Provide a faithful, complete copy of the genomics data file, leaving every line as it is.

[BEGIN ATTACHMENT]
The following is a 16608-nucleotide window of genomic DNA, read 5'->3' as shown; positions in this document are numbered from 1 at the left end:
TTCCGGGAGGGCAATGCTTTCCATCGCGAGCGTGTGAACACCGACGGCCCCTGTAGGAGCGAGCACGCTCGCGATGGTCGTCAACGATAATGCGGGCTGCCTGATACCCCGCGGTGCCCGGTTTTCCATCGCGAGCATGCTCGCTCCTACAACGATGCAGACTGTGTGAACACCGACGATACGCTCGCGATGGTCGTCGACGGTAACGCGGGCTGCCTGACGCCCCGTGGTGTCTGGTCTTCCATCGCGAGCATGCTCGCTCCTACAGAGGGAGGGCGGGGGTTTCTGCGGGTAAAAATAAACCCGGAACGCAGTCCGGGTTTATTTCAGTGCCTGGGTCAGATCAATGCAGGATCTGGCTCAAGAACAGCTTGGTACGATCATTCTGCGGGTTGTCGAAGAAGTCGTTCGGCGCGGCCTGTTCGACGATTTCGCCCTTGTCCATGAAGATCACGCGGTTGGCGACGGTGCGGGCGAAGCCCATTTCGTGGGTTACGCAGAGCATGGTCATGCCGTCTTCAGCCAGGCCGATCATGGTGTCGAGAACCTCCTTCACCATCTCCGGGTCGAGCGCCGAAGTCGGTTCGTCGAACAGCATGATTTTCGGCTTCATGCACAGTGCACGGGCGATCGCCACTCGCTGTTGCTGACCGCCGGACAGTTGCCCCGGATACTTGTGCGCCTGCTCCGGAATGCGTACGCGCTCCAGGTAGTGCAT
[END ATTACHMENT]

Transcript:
The following is a 16608-nucleotide window of genomic DNA, read 5'->3' as shown; positions in this document are numbered from 1 at the left end:
TTCCGGGAGGGCAATGCTTTCCATCGCGAGCGTGTGAACACCGACGGCCCCTGTAGGAGCGAGCACGCTCGCGATGGTCGTCAACGATAATGCGGGCTGCCTGATACCCCGCGGTGCCCGGTTTTCCATCGCGAGCATGCTCGCTCCTACAACGATGCAGACTGTGTGAACACCGACGATACGCTCGCGATGGTCGTCGACGGTAACGCGGGCTGCCTGACGCCCCGTGGTGTCTGGTCTTCCATCGCGAGCATGCTCGCTCCTACAGAGGGAGGGCGGGGGTTTCTGCGGGTAAAAATAAACCCGGAACGCAGTCCGGGTTTATTTCAGTGCCTGGGTCAGATCAATGCAGGATCTGGCTCAAGAACAGCTTGGTACGATCATTCTGCGGGTTGTCGAAGAAGTCGTTCGGCGCGGCCTGTTCGACGATTTCGCCCTTGTCCATGAAGATCACGCGGTTGGCGACGGTGCGGGCGAAGCCCATTTCGTGGGTTACGCAGAGCATGGTCATGCCGTCTTCAGCCAGGCCGATCATGGTGTCGAGAACCTCCTTCACCATCTCCGGGTCGAGCGCCGAAGTCGGTTCGTCGAACAGCATGATTTTCGGCTTCATGCACAGTGCACGGGCGATCGCCACTCGCTGTTGCTGACCGCCGGACAGTTGCCCCGGATACTTGTGCGCCTGCTCCGGAATGCGTACGCGCTCCAGGTAGTGCAT